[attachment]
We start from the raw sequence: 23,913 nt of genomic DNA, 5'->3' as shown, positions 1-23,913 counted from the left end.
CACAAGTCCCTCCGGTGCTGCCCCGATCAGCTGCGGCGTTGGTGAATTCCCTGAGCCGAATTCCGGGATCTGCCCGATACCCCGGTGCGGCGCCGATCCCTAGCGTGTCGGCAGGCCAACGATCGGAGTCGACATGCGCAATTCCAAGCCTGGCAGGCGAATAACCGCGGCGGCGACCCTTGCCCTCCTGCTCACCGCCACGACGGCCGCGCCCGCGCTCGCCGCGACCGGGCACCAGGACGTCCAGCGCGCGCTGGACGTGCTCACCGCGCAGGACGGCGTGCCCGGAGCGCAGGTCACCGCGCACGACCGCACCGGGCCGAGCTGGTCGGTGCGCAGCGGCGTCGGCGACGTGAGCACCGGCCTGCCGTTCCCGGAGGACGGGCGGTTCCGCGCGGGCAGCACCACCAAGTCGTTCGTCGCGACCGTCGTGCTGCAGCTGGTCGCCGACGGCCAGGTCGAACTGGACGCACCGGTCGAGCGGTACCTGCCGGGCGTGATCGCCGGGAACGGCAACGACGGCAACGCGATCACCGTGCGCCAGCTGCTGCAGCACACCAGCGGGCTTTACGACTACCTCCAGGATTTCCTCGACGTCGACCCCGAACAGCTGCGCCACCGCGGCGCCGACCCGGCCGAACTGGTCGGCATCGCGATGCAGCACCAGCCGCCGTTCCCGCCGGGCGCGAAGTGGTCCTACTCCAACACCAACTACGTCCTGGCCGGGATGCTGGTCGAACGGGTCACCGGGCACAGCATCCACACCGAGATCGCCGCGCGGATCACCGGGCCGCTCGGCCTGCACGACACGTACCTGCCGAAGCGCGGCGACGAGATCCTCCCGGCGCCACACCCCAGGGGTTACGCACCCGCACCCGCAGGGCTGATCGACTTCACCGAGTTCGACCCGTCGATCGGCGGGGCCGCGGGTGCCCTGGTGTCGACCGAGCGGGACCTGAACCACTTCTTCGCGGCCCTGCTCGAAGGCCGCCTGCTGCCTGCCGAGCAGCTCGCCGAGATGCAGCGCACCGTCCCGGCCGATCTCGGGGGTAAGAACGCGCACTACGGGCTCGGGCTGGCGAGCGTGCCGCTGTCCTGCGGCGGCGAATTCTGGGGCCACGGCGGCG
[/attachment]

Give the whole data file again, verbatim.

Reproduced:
We start from the raw sequence: 23,913 nt of genomic DNA, 5'->3' as shown, positions 1-23,913 counted from the left end.
CACAAGTCCCTCCGGTGCTGCCCCGATCAGCTGCGGCGTTGGTGAATTCCCTGAGCCGAATTCCGGGATCTGCCCGATACCCCGGTGCGGCGCCGATCCCTAGCGTGTCGGCAGGCCAACGATCGGAGTCGACATGCGCAATTCCAAGCCTGGCAGGCGAATAACCGCGGCGGCGACCCTTGCCCTCCTGCTCACCGCCACGACGGCCGCGCCCGCGCTCGCCGCGACCGGGCACCAGGACGTCCAGCGCGCGCTGGACGTGCTCACCGCGCAGGACGGCGTGCCCGGAGCGCAGGTCACCGCGCACGACCGCACCGGGCCGAGCTGGTCGGTGCGCAGCGGCGTCGGCGACGTGAGCACCGGCCTGCCGTTCCCGGAGGACGGGCGGTTCCGCGCGGGCAGCACCACCAAGTCGTTCGTCGCGACCGTCGTGCTGCAGCTGGTCGCCGACGGCCAGGTCGAACTGGACGCACCGGTCGAGCGGTACCTGCCGGGCGTGATCGCCGGGAACGGCAACGACGGCAACGCGATCACCGTGCGCCAGCTGCTGCAGCACACCAGCGGGCTTTACGACTACCTCCAGGATTTCCTCGACGTCGACCCCGAACAGCTGCGCCACCGCGGCGCCGACCCGGCCGAACTGGTCGGCATCGCGATGCAGCACCAGCCGCCGTTCCCGCCGGGCGCGAAGTGGTCCTACTCCAACACCAACTACGTCCTGGCCGGGATGCTGGTCGAACGGGTCACCGGGCACAGCATCCACACCGAGATCGCCGCGCGGATCACCGGGCCGCTCGGCCTGCACGACACGTACCTGCCGAAGCGCGGCGACGAGATCCTCCCGGCGCCACACCCCAGGGGTTACGCACCCGCACCCGCAGGGCTGATCGACTTCACCGAGTTCGACCCGTCGATCGGCGGGGCCGCGGGTGCCCTGGTGTCGACCGAGCGGGACCTGAACCACTTCTTCGCGGCCCTGCTCGAAGGCCGCCTGCTGCCTGCCGAGCAGCTCGCCGAGATGCAGCGCACCGTCCCGGCCGATCTCGGGGGTAAGAACGCGCACTACGGGCTCGGGCTGGCGAGCGTGCCGCTGTCCTGCGGCGGCGAATTCTGGGGCCACGGCGGCG